Talking about the artwork; it is really outstanding. It seems Martin Hanford is one of the rising stars when it comes to album artwork. What made you decide to work with him? He has done artwork for you in the past, but that is quite different compared to the artwork on the new album, isn’t it?
I don’t know much about Martin’s career outside of the few bands I am friends with, like Solstice, etc. I’ve heard he does a lot of other stuff but I’m not aware of this. He certainly is a great artist, and gets a very polished job done in a very short period of time, he’s really quite fantastic. His artwork would not fit every album we’ve done, but it does great for this one.

This is also your first album for Metal Blade with whom you signed last year. They have reissued three of your older albums so far. How is it working with these guys so far and have you already noticed benefits being on a bigger label?
I honestly don’t know what it means yet. This is our first album with them. I wanted to make sure, before we signed, that they understood what kind of record we were going to make. I was afraid they would want another ‘Traveller’ record or ‘Down Among The Deadmen’. I wanted to make sure they understood that we don’t make normal, standard metal records and try to do something new each time. Since the reason we were never signed to Metal Blade earlier is because our sound was considered “unmarketable”, and it probably was. But the market is changing. So they agreed that we should continue with our own style and do something different, but Slough Feg-ish. So we did, and that’s what you’re hearing. I must say they have been very easy to work with so far, and willing to let us be who we are. As far as more money, budget, etc. goes, that remains to be seen. We got about the same budget for ‘Digital Resistance’ as we got for the last couple records, which is enough. I don’t see making too much more money with any album we do, in the current market. The days of moving to stardom, or even material success by playing metal are pretty much over I believe. Getting to a larger audience I think is the best you can hope for and that’s what it’s really about anyway. I’d love to make money at it, but I sure as hell am not going to stop if I’m not making any; or change the way I play.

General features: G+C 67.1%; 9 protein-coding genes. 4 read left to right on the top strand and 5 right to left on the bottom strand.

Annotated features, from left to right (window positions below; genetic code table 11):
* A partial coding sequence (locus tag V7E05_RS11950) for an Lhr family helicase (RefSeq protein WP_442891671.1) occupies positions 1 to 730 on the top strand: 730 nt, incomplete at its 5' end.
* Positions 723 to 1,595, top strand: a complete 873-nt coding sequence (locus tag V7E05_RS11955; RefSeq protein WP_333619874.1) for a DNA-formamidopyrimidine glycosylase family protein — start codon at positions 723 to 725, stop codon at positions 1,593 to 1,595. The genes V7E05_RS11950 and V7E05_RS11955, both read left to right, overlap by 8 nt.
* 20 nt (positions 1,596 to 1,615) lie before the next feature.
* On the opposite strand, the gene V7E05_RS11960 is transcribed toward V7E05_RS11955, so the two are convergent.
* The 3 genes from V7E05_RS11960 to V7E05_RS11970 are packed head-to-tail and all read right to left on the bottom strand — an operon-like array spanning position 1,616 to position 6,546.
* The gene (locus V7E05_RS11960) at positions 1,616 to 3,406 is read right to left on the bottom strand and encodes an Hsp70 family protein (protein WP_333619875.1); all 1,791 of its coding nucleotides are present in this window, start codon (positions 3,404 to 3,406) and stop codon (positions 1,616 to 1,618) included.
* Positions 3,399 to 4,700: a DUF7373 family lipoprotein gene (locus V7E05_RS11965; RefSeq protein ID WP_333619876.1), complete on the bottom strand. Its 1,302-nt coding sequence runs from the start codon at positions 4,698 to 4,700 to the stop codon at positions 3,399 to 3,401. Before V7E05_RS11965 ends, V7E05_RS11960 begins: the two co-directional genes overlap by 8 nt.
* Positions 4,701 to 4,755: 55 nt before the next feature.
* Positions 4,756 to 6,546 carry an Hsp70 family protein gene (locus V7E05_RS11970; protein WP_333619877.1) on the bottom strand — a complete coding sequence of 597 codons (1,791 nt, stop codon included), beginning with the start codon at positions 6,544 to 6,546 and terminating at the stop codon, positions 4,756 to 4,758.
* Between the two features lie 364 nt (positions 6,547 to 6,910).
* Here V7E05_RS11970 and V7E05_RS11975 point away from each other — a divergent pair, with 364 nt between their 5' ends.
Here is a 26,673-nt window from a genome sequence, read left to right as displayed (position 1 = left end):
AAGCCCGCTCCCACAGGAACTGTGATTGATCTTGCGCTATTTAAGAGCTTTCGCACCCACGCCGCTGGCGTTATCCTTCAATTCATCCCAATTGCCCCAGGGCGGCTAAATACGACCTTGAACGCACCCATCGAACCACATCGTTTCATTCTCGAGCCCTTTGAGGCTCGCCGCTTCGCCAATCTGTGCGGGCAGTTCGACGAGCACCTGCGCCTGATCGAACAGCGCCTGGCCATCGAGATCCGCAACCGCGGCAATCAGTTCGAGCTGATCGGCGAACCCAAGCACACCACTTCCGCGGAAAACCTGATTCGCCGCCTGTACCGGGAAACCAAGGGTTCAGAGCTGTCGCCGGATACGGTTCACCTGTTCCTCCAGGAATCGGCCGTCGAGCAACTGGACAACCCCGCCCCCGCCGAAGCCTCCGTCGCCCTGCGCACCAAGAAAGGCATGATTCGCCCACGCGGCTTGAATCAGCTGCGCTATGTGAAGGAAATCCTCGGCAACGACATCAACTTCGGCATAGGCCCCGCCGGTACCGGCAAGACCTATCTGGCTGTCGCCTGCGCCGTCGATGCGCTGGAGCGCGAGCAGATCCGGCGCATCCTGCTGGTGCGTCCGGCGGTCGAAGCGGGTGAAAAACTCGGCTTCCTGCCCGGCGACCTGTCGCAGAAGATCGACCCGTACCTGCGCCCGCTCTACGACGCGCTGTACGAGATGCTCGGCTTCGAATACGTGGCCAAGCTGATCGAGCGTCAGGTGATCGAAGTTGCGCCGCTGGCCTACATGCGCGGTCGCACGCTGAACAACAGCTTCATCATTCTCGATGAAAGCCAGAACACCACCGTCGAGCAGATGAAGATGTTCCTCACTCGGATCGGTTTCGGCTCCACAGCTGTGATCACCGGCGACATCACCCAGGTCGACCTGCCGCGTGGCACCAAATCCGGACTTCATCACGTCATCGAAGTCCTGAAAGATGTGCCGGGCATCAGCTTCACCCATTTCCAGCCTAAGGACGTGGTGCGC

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What didn’t change is the studio you recorded in. You once again used Trakworx in San Francisco. Have you done any things differently this time around when it came to the recordings?
I didn’t really, we just record with him, and he ends up making some key decisions. He’s really the engineer, but he ends up making so many decisions, particularly where the vocals are concerned, so I decided to put “producer” next to his name. Nothing has changed much in the way we record, I can’t really say there have been any major changes, we’ve gotten into a pattern with Justin and we follow it. It’s really the song writing that changes, not the song writing process, but the actual content of the songs. It took about 9 months, but we worked sporadically. It was not different than any other album, other than the fact that I used some organ on this one, but really it was just the same. The songs were written with the band in the rehearsal space just like our other albums etc. And the singing took forever because my voice is getting old and decrepit, and was never really suited fro metal in the first place. I have a crooner’s voice, or if I'd worked at it a little maybe a choir voice, but not a high pitched metal voice. But I love metal, so I try to sing like Freddy Mercury and fail and end up sounding like Neil Diamond on steroids. What can I say? Pretty much the process remains the same, and I’m not actually that happy about it. I write guitar riffs, or now sometimes piano parts, and then bring them to the band and we work out arrangements, transitions, etc. But honestly, after while that gets a little old. I’d like to do it a little different in the future. Maybe if we had more money we could go into the studio and write a lot of the stuff in there and get a more spontaneous feeling for the record. We did some of that on ‘Twilight Of The Idols’ and some really interesting songs came out of that approach. But that takes a lot of time, which means money that we don’t really have right now.